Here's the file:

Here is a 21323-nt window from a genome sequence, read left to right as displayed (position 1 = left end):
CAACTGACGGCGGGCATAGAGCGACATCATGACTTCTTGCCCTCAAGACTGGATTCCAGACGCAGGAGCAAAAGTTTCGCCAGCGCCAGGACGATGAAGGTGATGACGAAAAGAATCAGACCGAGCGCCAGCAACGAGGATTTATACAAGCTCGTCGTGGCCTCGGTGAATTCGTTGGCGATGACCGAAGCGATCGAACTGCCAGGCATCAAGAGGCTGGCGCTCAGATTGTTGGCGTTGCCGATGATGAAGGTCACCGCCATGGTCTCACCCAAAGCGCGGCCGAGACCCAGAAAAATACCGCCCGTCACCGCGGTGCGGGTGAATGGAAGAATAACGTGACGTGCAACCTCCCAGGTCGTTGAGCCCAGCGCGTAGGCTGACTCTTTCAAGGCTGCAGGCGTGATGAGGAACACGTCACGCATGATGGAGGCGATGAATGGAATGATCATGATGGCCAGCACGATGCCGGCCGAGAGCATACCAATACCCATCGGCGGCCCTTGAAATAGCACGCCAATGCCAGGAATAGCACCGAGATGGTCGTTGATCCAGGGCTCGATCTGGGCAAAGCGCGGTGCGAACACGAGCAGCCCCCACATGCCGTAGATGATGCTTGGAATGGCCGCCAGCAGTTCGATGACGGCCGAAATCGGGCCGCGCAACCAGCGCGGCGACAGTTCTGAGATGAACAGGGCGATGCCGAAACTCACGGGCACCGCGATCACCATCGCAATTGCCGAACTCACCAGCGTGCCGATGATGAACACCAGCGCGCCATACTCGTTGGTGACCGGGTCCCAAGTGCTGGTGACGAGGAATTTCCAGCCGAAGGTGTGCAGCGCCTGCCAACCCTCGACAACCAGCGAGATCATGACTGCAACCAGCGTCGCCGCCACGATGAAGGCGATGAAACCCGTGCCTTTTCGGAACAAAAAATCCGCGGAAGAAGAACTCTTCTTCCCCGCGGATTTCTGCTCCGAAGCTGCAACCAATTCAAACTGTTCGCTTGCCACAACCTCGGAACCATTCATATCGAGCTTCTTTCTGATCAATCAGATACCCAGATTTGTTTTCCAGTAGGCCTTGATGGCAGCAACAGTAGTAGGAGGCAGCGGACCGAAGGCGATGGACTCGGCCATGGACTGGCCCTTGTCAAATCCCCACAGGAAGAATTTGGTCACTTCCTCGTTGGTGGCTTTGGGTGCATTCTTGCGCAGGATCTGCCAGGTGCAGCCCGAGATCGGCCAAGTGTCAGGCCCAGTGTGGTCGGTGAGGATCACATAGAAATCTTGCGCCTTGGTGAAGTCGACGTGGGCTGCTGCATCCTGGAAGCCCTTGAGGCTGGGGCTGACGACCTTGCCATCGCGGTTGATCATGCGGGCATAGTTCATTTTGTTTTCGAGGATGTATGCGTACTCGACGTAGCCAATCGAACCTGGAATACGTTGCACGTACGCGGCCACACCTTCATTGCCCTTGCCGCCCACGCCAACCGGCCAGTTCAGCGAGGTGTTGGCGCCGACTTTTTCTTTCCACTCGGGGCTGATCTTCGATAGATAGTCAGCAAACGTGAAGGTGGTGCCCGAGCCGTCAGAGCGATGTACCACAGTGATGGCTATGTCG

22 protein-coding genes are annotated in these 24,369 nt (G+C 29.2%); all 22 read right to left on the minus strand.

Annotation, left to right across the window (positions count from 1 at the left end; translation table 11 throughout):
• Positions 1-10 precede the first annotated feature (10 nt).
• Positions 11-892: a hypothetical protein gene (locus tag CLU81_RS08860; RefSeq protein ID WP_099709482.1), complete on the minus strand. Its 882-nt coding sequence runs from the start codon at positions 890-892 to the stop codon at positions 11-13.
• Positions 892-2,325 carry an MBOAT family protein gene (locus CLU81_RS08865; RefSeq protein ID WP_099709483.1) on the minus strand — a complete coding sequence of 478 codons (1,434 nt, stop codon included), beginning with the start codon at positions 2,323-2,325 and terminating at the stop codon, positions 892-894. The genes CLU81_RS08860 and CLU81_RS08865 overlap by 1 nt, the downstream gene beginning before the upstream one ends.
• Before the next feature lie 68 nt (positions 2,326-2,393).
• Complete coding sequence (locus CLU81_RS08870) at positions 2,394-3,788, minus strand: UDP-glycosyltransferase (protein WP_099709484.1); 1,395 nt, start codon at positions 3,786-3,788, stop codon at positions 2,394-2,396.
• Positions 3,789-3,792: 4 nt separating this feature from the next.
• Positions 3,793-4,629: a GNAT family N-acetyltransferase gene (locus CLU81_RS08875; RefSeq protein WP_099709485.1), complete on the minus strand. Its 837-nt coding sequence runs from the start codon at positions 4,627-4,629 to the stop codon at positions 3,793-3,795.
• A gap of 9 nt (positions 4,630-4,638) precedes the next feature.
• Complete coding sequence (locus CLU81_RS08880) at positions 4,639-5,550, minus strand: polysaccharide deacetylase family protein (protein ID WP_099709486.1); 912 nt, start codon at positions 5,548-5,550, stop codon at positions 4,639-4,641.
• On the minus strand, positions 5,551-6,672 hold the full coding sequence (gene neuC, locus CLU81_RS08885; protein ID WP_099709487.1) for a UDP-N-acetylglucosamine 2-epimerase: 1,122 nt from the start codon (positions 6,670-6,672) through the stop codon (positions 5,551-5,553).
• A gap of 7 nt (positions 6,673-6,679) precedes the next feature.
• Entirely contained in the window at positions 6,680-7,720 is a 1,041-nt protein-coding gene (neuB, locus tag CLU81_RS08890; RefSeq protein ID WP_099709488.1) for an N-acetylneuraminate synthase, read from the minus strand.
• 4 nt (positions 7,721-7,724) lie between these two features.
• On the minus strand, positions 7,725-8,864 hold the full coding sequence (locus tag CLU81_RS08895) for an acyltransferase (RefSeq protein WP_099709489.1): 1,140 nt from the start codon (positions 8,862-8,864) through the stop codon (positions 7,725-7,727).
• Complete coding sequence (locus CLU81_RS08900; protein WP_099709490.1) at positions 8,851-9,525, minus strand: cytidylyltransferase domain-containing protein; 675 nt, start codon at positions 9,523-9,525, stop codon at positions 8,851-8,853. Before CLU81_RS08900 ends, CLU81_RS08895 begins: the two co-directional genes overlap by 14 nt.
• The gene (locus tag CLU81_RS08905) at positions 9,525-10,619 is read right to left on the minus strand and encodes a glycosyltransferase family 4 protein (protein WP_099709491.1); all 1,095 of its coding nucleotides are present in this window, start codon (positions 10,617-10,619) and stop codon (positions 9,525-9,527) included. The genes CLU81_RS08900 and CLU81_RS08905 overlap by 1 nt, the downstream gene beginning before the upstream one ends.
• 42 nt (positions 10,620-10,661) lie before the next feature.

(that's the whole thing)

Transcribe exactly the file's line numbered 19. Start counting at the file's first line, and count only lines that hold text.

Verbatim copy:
• Complete coding sequence (locus CLU81_RS08900; protein WP_099709490.1) at positions 8,851-9,525, minus strand: cytidylyltransferase domain-containing protein; 675 nt, start codon at positions 9,523-9,525, stop codon at positions 8,851-8,853. Before CLU81_RS08900 ends, CLU81_RS08895 begins: the two co-directional genes overlap by 14 nt.